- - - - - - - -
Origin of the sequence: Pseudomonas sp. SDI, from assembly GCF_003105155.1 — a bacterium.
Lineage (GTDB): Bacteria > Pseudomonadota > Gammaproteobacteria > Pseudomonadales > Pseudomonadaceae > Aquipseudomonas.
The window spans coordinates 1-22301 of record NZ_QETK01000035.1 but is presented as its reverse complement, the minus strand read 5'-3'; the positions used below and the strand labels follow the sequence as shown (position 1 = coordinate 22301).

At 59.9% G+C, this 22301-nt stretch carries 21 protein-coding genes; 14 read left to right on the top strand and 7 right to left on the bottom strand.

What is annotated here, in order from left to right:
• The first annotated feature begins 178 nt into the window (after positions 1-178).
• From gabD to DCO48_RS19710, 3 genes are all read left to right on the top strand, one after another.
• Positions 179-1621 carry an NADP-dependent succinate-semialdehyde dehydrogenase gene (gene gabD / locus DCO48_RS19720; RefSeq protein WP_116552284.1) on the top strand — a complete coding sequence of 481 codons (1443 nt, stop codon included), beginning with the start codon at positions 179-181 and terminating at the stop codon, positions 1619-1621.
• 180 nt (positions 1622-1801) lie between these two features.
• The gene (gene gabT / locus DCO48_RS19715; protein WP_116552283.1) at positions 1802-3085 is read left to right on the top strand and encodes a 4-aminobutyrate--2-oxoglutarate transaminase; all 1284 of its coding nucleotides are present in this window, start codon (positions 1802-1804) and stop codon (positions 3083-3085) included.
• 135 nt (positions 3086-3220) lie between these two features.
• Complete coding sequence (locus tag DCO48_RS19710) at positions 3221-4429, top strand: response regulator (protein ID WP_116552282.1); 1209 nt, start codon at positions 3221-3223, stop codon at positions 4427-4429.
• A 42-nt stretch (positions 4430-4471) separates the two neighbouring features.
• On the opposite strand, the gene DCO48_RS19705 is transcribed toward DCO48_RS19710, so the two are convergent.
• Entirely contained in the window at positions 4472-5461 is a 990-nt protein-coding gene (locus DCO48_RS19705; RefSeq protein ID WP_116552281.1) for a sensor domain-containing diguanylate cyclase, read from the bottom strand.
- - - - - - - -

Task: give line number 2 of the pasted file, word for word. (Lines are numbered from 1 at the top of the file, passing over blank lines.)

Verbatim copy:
Lineage (GTDB): Bacteria > Pseudomonadota > Gammaproteobacteria > Pseudomonadales > Pseudomonadaceae > Aquipseudomonas.